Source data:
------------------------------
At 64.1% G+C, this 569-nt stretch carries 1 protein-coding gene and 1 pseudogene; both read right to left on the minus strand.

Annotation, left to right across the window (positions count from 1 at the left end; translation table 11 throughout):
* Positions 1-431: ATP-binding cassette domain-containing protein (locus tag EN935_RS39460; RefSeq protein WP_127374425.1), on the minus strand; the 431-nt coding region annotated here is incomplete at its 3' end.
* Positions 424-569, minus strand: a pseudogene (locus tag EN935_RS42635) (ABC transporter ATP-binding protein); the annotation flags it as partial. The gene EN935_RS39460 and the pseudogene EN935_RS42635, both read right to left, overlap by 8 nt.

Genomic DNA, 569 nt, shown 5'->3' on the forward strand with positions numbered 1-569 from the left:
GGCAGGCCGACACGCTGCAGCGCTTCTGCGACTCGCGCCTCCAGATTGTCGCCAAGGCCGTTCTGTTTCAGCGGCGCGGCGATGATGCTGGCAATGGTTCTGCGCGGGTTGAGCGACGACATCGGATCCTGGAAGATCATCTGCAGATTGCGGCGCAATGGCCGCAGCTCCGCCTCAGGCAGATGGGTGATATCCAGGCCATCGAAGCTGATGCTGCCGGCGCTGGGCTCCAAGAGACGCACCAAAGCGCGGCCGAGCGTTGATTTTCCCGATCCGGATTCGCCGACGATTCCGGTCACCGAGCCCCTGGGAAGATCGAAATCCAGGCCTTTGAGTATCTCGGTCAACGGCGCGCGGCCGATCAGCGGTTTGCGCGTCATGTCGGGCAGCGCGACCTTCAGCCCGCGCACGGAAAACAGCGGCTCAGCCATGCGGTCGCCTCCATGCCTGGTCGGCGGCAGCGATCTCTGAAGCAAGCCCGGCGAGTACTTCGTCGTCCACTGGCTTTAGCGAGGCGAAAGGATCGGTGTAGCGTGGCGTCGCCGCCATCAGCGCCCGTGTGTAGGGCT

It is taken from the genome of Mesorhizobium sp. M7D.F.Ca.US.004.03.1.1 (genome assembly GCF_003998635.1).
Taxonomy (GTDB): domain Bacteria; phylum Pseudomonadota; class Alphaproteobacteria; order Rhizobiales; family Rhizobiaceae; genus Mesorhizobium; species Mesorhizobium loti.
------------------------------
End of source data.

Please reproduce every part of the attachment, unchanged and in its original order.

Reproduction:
At 64.1% G+C, this 569-nt stretch carries 1 protein-coding gene and 1 pseudogene; both read right to left on the minus strand.

Annotation, left to right across the window (positions count from 1 at the left end; translation table 11 throughout):
* Positions 1-431: ATP-binding cassette domain-containing protein (locus tag EN935_RS39460; RefSeq protein WP_127374425.1), on the minus strand; the 431-nt coding region annotated here is incomplete at its 3' end.
* Positions 424-569, minus strand: a pseudogene (locus tag EN935_RS42635) (ABC transporter ATP-binding protein); the annotation flags it as partial. The gene EN935_RS39460 and the pseudogene EN935_RS42635, both read right to left, overlap by 8 nt.

Genomic DNA, 569 nt, shown 5'->3' on the forward strand with positions numbered 1-569 from the left:
GGCAGGCCGACACGCTGCAGCGCTTCTGCGACTCGCGCCTCCAGATTGTCGCCAAGGCCGTTCTGTTTCAGCGGCGCGGCGATGATGCTGGCAATGGTTCTGCGCGGGTTGAGCGACGACATCGGATCCTGGAAGATCATCTGCAGATTGCGGCGCAATGGCCGCAGCTCCGCCTCAGGCAGATGGGTGATATCCAGGCCATCGAAGCTGATGCTGCCGGCGCTGGGCTCCAAGAGACGCACCAAAGCGCGGCCGAGCGTTGATTTTCCCGATCCGGATTCGCCGACGATTCCGGTCACCGAGCCCCTGGGAAGATCGAAATCCAGGCCTTTGAGTATCTCGGTCAACGGCGCGCGGCCGATCAGCGGTTTGCGCGTCATGTCGGGCAGCGCGACCTTCAGCCCGCGCACGGAAAACAGCGGCTCAGCCATGCGGTCGCCTCCATGCCTGGTCGGCGGCAGCGATCTCTGAAGCAAGCCCGGCGAGTACTTCGTCGTCCACTGGCTTTAGCGAGGCGAAAGGATCGGTGTAGCGTGGCGTCGCCGCCATCAGCGCCCGTGTGTAGGGCT

It is taken from the genome of Mesorhizobium sp. M7D.F.Ca.US.004.03.1.1 (genome assembly GCF_003998635.1).
Taxonomy (GTDB): domain Bacteria; phylum Pseudomonadota; class Alphaproteobacteria; order Rhizobiales; family Rhizobiaceae; genus Mesorhizobium; species Mesorhizobium loti.